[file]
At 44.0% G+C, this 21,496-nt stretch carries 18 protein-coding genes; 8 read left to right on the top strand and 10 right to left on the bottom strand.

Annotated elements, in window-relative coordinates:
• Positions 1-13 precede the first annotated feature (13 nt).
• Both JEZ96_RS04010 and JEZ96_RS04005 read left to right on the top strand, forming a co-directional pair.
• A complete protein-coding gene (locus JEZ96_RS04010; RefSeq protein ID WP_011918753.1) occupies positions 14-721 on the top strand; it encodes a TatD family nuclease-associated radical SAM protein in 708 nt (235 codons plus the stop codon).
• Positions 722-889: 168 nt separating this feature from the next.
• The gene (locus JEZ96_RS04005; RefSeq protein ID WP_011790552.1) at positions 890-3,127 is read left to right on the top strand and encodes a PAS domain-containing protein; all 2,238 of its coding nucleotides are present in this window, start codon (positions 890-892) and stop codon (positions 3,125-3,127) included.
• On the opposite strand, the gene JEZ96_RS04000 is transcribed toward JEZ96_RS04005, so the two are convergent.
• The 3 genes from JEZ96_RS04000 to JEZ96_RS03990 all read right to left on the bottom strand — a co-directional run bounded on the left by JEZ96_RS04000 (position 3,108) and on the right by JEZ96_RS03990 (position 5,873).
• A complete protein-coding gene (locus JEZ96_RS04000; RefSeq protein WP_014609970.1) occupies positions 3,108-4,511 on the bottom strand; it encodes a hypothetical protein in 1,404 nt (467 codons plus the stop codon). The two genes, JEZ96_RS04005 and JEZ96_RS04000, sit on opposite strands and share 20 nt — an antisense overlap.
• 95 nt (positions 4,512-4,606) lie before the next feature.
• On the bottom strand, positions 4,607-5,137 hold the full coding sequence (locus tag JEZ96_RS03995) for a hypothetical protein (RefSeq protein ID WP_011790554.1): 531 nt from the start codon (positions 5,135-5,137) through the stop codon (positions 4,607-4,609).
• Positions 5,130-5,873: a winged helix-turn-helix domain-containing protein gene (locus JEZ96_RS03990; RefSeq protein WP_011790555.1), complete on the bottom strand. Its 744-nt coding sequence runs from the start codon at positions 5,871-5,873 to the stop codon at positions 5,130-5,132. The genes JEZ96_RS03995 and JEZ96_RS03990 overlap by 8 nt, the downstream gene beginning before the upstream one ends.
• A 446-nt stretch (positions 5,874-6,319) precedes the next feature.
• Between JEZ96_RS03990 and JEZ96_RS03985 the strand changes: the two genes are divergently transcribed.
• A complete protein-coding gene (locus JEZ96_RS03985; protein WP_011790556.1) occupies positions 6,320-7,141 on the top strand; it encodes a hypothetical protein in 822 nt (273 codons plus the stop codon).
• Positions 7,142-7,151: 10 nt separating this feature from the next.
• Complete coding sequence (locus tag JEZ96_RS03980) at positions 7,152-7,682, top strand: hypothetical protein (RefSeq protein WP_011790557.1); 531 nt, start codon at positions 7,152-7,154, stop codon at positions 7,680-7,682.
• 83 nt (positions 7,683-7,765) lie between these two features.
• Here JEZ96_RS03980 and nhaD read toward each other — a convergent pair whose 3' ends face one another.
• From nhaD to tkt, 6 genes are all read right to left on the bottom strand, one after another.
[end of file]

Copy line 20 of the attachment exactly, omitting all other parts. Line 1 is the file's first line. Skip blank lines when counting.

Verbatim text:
• Here JEZ96_RS03980 and nhaD read toward each other — a convergent pair whose 3' ends face one another.